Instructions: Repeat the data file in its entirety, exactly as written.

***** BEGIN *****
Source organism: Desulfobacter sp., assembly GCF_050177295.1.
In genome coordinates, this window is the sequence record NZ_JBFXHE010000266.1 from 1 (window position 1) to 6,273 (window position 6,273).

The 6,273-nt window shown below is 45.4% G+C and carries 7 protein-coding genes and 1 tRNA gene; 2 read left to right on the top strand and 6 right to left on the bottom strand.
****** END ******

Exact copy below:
Source organism: Desulfobacter sp., assembly GCF_050177295.1.
In genome coordinates, this window is the sequence record NZ_JBFXHE010000266.1 from 1 (window position 1) to 6,273 (window position 6,273).

The 6,273-nt window shown below is 45.4% G+C and carries 7 protein-coding genes and 1 tRNA gene; 2 read left to right on the top strand and 6 right to left on the bottom strand.